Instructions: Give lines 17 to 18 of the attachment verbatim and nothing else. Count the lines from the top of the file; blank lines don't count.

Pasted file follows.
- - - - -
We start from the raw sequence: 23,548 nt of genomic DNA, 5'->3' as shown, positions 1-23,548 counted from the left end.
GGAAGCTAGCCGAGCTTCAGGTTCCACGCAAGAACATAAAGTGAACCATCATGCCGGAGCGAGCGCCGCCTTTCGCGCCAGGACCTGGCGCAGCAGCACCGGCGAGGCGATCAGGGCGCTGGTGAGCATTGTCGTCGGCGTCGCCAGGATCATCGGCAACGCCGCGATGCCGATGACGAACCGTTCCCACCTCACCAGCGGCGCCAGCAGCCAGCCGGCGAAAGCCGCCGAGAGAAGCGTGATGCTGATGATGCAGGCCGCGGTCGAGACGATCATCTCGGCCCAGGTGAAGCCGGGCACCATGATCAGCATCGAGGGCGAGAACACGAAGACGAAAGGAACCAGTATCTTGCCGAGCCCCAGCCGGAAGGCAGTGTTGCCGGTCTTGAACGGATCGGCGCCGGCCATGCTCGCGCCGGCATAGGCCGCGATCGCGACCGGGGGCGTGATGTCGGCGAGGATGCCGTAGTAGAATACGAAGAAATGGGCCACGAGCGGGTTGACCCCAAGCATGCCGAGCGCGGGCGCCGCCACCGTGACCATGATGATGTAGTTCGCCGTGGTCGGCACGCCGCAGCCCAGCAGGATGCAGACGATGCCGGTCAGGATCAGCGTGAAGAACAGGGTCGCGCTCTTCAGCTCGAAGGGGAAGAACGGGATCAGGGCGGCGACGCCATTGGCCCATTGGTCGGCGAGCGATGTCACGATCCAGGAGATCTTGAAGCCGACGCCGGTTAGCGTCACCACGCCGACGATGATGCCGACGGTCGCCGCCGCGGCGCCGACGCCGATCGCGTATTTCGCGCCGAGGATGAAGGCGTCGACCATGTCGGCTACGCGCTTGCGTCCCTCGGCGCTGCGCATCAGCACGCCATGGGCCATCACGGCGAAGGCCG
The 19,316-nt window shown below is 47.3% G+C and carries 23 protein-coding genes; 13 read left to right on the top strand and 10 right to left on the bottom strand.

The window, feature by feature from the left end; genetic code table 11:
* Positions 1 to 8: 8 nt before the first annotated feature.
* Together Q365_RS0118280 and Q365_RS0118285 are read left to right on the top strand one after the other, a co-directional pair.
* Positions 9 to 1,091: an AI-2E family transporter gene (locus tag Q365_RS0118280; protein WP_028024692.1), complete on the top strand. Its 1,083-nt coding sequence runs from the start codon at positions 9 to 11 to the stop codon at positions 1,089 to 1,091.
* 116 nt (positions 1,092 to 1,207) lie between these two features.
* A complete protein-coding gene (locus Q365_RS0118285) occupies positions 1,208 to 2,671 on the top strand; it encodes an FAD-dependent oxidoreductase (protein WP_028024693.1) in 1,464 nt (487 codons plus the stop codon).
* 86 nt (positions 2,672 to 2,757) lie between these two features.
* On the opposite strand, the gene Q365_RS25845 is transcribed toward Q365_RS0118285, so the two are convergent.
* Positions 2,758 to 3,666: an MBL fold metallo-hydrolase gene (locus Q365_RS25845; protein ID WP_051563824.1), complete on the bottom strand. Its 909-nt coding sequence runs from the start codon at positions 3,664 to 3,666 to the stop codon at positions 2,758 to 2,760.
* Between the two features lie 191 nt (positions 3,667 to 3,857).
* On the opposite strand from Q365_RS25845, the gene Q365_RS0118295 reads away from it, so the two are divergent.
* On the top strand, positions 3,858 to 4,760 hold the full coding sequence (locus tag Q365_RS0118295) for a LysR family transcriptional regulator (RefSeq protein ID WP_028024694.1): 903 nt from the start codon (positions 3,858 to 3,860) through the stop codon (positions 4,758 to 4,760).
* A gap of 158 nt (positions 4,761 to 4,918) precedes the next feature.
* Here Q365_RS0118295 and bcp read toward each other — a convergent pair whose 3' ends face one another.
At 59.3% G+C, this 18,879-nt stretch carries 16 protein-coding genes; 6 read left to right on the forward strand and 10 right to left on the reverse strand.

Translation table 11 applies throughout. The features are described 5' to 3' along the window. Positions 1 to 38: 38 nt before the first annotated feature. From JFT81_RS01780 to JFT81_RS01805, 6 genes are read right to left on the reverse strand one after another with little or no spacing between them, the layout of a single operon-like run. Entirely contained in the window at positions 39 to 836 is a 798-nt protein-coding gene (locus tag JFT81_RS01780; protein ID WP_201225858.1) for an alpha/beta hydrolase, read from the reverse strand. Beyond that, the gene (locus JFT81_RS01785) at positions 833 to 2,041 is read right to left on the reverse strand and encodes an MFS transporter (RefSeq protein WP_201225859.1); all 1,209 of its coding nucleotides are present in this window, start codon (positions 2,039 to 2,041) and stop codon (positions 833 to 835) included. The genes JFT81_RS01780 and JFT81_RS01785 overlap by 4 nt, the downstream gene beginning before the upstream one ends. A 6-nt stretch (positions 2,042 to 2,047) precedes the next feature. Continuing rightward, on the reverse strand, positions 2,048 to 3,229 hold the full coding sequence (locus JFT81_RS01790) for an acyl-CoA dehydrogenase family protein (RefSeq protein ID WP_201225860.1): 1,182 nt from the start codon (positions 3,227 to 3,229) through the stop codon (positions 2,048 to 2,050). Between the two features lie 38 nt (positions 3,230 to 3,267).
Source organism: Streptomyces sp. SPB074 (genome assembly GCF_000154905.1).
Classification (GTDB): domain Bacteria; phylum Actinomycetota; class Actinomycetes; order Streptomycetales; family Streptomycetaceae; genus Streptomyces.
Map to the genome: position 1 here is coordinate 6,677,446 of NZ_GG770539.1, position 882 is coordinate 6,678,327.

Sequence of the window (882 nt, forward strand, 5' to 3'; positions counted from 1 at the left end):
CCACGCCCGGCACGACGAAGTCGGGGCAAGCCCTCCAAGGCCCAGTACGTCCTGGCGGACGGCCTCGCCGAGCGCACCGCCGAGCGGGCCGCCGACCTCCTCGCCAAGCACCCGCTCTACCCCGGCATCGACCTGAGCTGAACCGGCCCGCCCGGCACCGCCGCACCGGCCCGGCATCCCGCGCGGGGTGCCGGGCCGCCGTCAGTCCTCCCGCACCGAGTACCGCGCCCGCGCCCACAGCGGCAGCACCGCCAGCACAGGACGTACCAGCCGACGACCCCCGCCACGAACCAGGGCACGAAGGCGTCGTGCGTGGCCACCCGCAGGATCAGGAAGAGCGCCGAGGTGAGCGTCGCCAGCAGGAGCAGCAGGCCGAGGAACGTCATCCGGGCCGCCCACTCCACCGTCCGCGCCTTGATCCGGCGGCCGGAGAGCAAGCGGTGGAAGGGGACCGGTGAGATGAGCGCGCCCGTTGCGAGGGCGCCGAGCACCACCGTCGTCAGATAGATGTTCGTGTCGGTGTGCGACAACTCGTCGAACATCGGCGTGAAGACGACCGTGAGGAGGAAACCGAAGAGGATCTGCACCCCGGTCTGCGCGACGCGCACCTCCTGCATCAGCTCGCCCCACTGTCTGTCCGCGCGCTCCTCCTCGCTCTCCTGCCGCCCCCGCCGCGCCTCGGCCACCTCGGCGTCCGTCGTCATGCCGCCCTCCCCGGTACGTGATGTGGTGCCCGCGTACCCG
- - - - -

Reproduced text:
* Here Q365_RS0118295 and bcp read toward each other — a convergent pair whose 3' ends face one another.
At 59.3% G+C, this 18,879-nt stretch carries 16 protein-coding genes; 6 read left to right on the forward strand and 10 right to left on the reverse strand.